I am a member of the committee of ISR-DCD-UK (http://psych.brookes.ac.uk/isrdcd/) and a founding member of Movement Matters UK (http://www.movementmattersuk.org/), an umbrella organisation involved in informing policy makers, producing dissemination materials and other issues relating to those with movement disorders in the UK. With Movement Matters, I have been involved in developing European Guidelines for clinical/educational issues relating to the diagnosis, assessment and remediation of developmental coordination disorder (http://www.eacd.org/publications.php) to the UK context, a consensus process involving a wide range of professions. I am also involved in providing guidance for adults with DCD and those supporting them.
You can listen to / watch discussion of some of our recent work, including broader issues relating to developmental coordination disorder (DCD) or autism spectrum disorder (ASD) by clicking on the links below:
Podcast Academy interview by Adam Smith focusing on a mini-intervention study using the Wii with children with movement difficulties: http://podacademy.org/podcasts/can-nintendo-wii-help-children-with-coordination-difficulties/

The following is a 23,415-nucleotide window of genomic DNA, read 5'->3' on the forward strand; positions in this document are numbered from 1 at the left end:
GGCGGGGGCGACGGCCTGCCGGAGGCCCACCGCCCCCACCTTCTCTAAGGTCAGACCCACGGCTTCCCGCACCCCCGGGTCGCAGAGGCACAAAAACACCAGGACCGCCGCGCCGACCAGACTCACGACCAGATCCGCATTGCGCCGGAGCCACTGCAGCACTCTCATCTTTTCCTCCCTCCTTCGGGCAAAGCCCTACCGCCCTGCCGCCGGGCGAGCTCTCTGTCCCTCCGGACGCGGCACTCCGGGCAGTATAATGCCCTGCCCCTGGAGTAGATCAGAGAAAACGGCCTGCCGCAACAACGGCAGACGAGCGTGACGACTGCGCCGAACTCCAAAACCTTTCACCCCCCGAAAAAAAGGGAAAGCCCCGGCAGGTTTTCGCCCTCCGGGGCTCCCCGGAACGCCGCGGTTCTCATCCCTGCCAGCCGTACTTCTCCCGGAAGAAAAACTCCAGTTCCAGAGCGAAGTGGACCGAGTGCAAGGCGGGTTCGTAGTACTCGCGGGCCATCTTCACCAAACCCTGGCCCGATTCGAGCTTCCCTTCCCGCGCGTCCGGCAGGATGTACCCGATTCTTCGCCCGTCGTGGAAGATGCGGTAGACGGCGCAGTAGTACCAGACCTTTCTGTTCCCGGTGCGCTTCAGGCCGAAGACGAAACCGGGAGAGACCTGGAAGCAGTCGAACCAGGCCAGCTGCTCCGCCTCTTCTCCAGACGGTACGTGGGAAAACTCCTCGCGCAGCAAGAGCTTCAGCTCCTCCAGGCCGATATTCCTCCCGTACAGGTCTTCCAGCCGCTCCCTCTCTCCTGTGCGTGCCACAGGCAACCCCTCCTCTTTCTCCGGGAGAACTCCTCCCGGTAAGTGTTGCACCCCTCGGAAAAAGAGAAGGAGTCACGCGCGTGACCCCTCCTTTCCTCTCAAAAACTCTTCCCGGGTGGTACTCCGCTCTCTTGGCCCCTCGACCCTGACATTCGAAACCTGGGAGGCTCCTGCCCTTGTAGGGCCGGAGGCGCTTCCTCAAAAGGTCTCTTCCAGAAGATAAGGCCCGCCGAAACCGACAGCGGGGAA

Podcast Academy interview by Adam Smith focusing on the dilemmas involved in conducting intervention studies: http://podacademy.org/2013/uncategorized/are-researchers-who-take-corporate-funding-selling-out/
Reuters video piece focusing on the use of the Wii Fit to support children with DCD:
Autism Employment event at the RSA:
My research concerns cognitive dysfunction across and within neurodevelopmental disorders. Overall, my research has both theoretical and applied (educational and clinical) aims and benefits. My work falls into the following strands:
Interested in participating in my research?
We have lots of studies running at the moment!
The Autism & Employment Study
We are running a large Autism and Employment project. This has a few strands. Some people will be suitable in all strands, other people will fit the criteria for one strand. If you are an adult (aged 18+) with or without Autism Spectrum Disorder (ASD), please consider helping us. The findings of our project will inform policy and support for those in or seeking work.